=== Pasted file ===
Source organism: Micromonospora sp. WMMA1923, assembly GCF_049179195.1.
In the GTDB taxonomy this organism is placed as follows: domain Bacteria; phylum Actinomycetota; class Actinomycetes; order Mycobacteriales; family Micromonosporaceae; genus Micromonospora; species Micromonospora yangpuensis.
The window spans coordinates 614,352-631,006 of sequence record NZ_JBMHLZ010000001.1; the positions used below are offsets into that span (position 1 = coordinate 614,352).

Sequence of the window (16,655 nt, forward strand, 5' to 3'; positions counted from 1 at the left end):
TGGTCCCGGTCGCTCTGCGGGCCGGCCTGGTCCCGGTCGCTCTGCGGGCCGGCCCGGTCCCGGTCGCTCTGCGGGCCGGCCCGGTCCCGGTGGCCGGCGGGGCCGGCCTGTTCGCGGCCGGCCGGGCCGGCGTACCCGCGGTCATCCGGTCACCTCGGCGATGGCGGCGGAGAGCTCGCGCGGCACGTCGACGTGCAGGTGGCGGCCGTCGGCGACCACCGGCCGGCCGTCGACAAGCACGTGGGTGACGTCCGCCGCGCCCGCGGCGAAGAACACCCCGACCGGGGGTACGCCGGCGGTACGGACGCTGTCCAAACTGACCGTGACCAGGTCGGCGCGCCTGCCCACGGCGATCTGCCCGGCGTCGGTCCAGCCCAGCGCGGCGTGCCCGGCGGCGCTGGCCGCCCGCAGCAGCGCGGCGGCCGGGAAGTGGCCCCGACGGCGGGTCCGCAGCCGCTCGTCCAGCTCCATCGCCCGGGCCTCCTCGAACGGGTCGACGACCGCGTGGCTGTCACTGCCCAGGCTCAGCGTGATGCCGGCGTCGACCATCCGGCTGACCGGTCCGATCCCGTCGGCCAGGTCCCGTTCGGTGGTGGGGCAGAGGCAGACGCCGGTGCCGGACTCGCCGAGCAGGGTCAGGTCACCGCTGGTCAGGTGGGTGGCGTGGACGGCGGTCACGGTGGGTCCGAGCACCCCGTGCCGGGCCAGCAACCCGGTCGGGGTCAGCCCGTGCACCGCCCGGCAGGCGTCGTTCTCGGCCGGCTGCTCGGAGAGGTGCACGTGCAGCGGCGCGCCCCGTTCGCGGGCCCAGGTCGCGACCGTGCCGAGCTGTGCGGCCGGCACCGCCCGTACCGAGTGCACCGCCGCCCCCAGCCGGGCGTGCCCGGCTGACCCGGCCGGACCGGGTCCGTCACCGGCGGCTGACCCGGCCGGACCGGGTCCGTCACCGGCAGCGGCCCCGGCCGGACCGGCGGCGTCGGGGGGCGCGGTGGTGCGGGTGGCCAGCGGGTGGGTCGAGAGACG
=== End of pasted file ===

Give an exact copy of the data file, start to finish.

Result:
Source organism: Micromonospora sp. WMMA1923, assembly GCF_049179195.1.
In the GTDB taxonomy this organism is placed as follows: domain Bacteria; phylum Actinomycetota; class Actinomycetes; order Mycobacteriales; family Micromonosporaceae; genus Micromonospora; species Micromonospora yangpuensis.
The window spans coordinates 614,352-631,006 of sequence record NZ_JBMHLZ010000001.1; the positions used below are offsets into that span (position 1 = coordinate 614,352).

Sequence of the window (16,655 nt, forward strand, 5' to 3'; positions counted from 1 at the left end):
TGGTCCCGGTCGCTCTGCGGGCCGGCCTGGTCCCGGTCGCTCTGCGGGCCGGCCCGGTCCCGGTCGCTCTGCGGGCCGGCCCGGTCCCGGTGGCCGGCGGGGCCGGCCTGTTCGCGGCCGGCCGGGCCGGCGTACCCGCGGTCATCCGGTCACCTCGGCGATGGCGGCGGAGAGCTCGCGCGGCACGTCGACGTGCAGGTGGCGGCCGTCGGCGACCACCGGCCGGCCGTCGACAAGCACGTGGGTGACGTCCGCCGCGCCCGCGGCGAAGAACACCCCGACCGGGGGTACGCCGGCGGTACGGACGCTGTCCAAACTGACCGTGACCAGGTCGGCGCGCCTGCCCACGGCGATCTGCCCGGCGTCGGTCCAGCCCAGCGCGGCGTGCCCGGCGGCGCTGGCCGCCCGCAGCAGCGCGGCGGCCGGGAAGTGGCCCCGACGGCGGGTCCGCAGCCGCTCGTCCAGCTCCATCGCCCGGGCCTCCTCGAACGGGTCGACGACCGCGTGGCTGTCACTGCCCAGGCTCAGCGTGATGCCGGCGTCGACCATCCGGCTGACCGGTCCGATCCCGTCGGCCAGGTCCCGTTCGGTGGTGGGGCAGAGGCAGACGCCGGTGCCGGACTCGCCGAGCAGGGTCAGGTCACCGCTGGTCAGGTGGGTGGCGTGGACGGCGGTCACGGTGGGTCCGAGCACCCCGTGCCGGGCCAGCAACCCGGTCGGGGTCAGCCCGTGCACCGCCCGGCAGGCGTCGTTCTCGGCCGGCTGCTCGGAGAGGTGCACGTGCAGCGGCGCGCCCCGTTCGCGGGCCCAGGTCGCGACCGTGCCGAGCTGTGCGGCCGGCACCGCCCGTACCGAGTGCACCGCCGCCCCCAGCCGGGCGTGCCCGGCTGACCCGGCCGGACCGGGTCCGTCACCGGCGGCTGACCCGGCCGGACCGGGTCCGTCACCGGCAGCGGCCCCGGCCGGACCGGCGGCGTCGGGGGGCGCGGTGGTGCGGGTGGCCAGCGGGTGGGTCGAGAGACG